That bit is easy to understand and indeed it is rational for the US to want all the above. But it is not in the US’s interest to see that India is really successful in the sense that India becomes a rival to the US in the great big game of military power and the thirst for global resources such as energy. A moderately economically successful India is good for the US; a very economically successful India with over a billion people would not be good for the US with only 300 million people. And the worst thing would be for India to be economically success AND militarily powerful.

So what’s the US to do? Prop up the terrorist state of Pakistan as the dagger in India’s ribs. Keeping the Pakistani dog at bay (pardon the mixing of metaphors) keeps India distracted to fully engage in economic development. Mind you, keeping India poor does not actually need all that much help from the Pakistanis. India’s government is the greatest enemy of India’s economy. But every bit helps and the terrorist state of Pakistan is a “frontline ally” of the US.

Every now and then, the Pakistanis — inside and outside India — kill a hundred or so Indians in jihadi terrorism. (Is the adjective superfluous?) Aside from the loss of lives, the pain and suffering of ordinary people, and the disruption of daily lives, it causes economic harm. A lot of energies are wasted in security and much of that is entirely pointless and stupid. The leaders don’t suffer at all. They just get more security and the ordinary folks pay for it. And since the leaders don’t suffer the bombs or at the polling booth, they are quite happy with the state of affairs. Every time the Islamic terrorists strike, the Blue Turban makes his boiler-plate inane statements and that is that.

Following every act of Islamic terrorism, there is talk that India will not tolerate another strike against India and the next time this happens, India will retaliate against Pakistan. Talk is cheap. The next attack happens, and the same line is trotted out — India will not tolerate another strike against India . . . It is copy-paste talk, just like I copied and pasted that line from the previous sentence.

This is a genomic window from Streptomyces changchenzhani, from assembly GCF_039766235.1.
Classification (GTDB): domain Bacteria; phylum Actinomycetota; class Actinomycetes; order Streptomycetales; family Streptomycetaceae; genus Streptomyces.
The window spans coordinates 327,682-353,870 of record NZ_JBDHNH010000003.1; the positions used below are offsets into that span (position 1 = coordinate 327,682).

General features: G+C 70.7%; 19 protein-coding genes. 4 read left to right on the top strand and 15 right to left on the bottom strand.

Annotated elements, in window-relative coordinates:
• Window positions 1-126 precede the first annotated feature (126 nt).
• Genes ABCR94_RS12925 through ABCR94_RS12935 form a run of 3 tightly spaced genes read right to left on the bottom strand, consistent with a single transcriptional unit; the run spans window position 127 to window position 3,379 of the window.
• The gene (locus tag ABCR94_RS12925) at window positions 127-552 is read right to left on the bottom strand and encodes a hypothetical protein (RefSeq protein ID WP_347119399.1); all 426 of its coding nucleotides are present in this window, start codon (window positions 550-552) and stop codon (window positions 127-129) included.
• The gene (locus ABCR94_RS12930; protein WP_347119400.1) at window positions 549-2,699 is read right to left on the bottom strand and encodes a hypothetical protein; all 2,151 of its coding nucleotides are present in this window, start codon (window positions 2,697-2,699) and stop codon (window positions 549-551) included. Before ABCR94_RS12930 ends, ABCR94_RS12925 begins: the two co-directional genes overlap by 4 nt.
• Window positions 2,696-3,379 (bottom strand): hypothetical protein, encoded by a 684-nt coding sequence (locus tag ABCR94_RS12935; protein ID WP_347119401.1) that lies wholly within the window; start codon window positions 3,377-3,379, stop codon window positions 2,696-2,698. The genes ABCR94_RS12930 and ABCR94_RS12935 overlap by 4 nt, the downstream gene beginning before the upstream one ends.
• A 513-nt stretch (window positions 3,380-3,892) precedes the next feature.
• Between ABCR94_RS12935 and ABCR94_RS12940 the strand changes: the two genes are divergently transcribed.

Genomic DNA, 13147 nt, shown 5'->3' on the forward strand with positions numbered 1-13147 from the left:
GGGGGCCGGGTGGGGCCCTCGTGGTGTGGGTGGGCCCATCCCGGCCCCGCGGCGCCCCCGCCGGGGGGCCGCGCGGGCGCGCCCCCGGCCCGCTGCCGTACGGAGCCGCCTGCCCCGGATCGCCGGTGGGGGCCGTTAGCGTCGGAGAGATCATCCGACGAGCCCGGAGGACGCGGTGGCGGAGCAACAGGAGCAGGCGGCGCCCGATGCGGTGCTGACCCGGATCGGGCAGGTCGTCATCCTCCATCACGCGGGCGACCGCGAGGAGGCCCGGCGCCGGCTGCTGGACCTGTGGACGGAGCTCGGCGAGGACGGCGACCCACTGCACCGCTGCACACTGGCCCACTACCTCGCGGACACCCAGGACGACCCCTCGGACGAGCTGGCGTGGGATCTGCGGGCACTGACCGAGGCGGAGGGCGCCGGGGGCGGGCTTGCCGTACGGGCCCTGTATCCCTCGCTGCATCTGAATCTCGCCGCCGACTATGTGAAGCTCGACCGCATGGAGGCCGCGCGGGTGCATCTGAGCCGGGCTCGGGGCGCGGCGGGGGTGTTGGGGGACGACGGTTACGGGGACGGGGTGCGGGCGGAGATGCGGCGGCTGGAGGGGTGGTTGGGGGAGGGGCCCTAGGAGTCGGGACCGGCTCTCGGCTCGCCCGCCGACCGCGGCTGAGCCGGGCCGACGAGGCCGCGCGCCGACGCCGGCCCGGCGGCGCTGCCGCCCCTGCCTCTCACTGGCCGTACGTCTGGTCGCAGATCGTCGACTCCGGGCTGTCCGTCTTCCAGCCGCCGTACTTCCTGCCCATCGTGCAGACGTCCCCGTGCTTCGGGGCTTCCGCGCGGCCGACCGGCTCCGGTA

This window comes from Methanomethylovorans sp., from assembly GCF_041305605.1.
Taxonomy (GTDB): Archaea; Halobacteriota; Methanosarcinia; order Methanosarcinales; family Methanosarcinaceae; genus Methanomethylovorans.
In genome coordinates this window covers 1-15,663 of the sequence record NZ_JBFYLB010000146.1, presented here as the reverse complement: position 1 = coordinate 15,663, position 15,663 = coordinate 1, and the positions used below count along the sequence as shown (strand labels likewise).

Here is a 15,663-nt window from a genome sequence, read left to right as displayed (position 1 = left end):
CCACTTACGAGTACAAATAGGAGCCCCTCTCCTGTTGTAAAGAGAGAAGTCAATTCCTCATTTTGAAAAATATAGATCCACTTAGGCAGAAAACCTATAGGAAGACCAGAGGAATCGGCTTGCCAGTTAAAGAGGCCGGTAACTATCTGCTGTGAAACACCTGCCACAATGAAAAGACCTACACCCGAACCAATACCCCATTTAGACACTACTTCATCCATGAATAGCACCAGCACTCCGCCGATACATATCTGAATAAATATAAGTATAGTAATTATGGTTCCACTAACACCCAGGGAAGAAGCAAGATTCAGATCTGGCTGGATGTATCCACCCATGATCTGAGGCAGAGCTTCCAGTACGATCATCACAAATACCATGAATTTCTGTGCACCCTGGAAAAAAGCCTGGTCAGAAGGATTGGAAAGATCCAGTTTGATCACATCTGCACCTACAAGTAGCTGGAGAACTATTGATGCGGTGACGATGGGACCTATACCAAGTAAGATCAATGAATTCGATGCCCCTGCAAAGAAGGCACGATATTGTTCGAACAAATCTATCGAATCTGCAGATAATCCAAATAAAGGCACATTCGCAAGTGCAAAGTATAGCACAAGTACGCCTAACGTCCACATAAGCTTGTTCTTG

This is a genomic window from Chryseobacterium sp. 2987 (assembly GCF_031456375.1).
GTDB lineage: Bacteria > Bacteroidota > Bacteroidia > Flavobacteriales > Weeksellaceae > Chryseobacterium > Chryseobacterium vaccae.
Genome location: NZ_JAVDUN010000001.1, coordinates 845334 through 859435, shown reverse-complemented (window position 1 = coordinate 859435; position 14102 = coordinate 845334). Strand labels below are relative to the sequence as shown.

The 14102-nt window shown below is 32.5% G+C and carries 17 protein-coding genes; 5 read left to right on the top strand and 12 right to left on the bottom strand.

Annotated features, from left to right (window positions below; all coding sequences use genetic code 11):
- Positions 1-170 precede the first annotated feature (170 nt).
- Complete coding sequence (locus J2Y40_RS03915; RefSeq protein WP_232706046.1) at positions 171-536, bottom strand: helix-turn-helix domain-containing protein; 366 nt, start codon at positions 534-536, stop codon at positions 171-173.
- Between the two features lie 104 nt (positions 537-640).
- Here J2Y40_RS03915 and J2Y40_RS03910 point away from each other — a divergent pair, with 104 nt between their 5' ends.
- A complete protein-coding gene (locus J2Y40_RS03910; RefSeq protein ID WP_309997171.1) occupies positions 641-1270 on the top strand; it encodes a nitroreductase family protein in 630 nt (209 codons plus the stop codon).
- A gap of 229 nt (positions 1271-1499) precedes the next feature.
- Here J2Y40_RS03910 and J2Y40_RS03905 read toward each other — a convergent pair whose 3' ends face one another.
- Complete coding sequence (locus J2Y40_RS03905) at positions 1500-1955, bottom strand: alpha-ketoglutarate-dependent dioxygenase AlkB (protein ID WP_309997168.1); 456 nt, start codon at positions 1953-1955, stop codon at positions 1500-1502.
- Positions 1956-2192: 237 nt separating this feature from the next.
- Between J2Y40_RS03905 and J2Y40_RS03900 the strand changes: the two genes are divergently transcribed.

The US does not want India to act to neutralize or even neuter the Pakistani dog. The Pakistani dog keeps up a steady incessant barking, and then from time to time, encouraged by some internal compulsion, bites India. India wakes up and is about to deliver a kick to the dog when the US turns up and says, “Don’t kick my dog. He’s a good dog. The dog is helping US against the Taliban and Islamic extremists.”

The US’s claim is unbelievable. The US trained the Taliban, it armed the Islamic extremists through the intermediary Pakistan, and helps Al Qaeda leaders to escape before it bombs their mountain hideouts. It is common knowledge that Pakistan is Terror Central and yet the US give billions in military aid to Pakistan.

The gutless, spineless, cojones-less (pardon my Spanish) leadership of India reacts predictably with their cut-and-paste cheap talk. Then the cycle repeats. This time it was Pune. They call it 13/2. As I had predicted, in a few years, all dates of the calendar will be taken: from 1/1 to 31/12. They will have to add the year as well, so that we can distinguish between 13/2/2010 and 13/2/2012. After that we will have to add the city name, so that we can distinguish between 17/4/2015 Pune from 17/4/2015 Bangalore (or whatever Bangalore’s new new name will be by then.)

Damn, I am drifting from my main topic. Back to Gandhi and the US.

The US find Gandhi useful. It uses Gandhi to lecture India.

“How could you India! How could you ever think of arming yourself! India is the land of Gandhi. India must stand for NON-VIOLENCE!!

“What would Gandhi do? WWGD!! Just ask yourself, WWDGD?

“He would listen to what we say: don’t get nuclear weapons. Nuclear weapons are OK for us to have. But this is what Gandhi would do — he would say it is fine for the US to have nuclear weapons but not for India. Just like Gandhi said that it is fine for others to massacre Hindus but it is not right for Hindus to retaliate. How can you, you Indians, you proud inheritors of Gandhi’s legacy, how could you do this?